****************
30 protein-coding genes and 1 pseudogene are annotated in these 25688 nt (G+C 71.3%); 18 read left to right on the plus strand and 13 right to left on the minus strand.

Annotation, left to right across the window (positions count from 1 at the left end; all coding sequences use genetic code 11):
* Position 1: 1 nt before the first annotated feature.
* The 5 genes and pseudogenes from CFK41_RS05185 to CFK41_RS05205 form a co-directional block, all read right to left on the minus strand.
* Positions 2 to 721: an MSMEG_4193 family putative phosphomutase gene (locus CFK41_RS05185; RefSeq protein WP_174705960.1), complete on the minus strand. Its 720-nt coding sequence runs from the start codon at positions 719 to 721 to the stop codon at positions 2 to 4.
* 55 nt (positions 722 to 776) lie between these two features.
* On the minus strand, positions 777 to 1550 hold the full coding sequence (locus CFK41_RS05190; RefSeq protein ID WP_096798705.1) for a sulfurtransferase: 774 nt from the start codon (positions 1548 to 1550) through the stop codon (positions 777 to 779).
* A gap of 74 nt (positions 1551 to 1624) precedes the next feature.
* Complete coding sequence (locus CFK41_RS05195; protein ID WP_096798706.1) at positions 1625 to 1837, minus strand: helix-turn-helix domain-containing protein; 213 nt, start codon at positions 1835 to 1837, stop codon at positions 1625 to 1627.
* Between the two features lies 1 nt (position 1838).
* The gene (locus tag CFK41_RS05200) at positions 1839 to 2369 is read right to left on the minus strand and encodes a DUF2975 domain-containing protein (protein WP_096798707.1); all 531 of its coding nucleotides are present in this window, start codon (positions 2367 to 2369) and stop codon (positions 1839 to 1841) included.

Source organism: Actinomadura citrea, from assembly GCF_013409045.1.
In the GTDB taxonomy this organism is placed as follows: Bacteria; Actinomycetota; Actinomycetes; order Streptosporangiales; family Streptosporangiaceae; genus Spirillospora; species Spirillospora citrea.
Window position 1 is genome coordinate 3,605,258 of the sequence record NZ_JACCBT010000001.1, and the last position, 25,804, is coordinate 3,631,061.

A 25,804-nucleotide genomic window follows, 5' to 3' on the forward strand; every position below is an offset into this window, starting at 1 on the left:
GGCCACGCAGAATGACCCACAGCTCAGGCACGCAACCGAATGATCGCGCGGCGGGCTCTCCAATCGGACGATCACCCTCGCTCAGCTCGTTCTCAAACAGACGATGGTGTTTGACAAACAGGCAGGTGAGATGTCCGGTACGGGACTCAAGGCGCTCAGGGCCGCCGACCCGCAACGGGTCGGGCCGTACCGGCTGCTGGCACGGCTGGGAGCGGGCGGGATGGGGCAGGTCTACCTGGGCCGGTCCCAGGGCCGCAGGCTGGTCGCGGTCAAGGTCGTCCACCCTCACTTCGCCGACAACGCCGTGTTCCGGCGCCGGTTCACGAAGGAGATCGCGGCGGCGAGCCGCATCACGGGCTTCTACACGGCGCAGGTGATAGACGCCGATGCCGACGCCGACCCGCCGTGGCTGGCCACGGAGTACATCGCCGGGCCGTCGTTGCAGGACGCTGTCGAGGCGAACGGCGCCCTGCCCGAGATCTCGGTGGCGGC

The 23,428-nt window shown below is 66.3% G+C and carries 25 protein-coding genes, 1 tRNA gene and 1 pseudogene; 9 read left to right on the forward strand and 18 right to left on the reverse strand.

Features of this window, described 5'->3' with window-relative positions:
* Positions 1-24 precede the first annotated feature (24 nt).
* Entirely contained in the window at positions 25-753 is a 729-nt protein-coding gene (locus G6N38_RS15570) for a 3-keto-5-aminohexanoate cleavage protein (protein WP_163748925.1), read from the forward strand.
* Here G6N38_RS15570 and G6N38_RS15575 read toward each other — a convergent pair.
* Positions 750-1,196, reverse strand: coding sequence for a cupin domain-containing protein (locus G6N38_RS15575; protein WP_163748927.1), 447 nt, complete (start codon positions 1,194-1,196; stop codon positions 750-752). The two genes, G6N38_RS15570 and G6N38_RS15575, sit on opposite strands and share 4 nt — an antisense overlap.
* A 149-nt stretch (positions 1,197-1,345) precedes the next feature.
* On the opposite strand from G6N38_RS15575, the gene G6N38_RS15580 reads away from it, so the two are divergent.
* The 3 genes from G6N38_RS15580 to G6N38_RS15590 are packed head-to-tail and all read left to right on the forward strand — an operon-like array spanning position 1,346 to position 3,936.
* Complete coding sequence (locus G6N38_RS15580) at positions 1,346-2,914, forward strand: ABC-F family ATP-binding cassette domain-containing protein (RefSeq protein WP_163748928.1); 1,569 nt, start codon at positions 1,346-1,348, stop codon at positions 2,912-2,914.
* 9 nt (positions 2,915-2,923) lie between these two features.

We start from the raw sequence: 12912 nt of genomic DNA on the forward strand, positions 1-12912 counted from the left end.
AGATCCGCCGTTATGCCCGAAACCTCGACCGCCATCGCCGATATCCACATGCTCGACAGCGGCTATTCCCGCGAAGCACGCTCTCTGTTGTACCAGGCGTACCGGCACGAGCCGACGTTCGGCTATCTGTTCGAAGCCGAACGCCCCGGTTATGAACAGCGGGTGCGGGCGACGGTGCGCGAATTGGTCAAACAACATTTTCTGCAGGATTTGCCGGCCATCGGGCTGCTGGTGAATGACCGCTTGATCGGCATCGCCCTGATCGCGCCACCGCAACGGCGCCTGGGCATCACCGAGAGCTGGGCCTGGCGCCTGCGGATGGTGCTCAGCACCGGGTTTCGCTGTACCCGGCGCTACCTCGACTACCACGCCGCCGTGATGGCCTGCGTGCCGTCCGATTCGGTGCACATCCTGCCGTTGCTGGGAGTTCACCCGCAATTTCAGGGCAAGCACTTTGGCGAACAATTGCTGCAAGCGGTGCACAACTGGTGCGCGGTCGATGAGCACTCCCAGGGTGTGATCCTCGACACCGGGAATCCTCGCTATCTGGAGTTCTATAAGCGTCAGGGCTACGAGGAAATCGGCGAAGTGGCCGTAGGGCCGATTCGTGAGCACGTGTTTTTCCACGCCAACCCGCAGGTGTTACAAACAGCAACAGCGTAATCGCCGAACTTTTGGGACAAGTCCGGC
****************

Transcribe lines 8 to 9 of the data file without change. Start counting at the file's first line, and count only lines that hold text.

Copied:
* A gap of 74 nt (positions 1551 to 1624) precedes the next feature.
* Complete coding sequence (locus CFK41_RS05195; protein ID WP_096798706.1) at positions 1625 to 1837, minus strand: helix-turn-helix domain-containing protein; 213 nt, start codon at positions 1835 to 1837, stop codon at positions 1625 to 1627.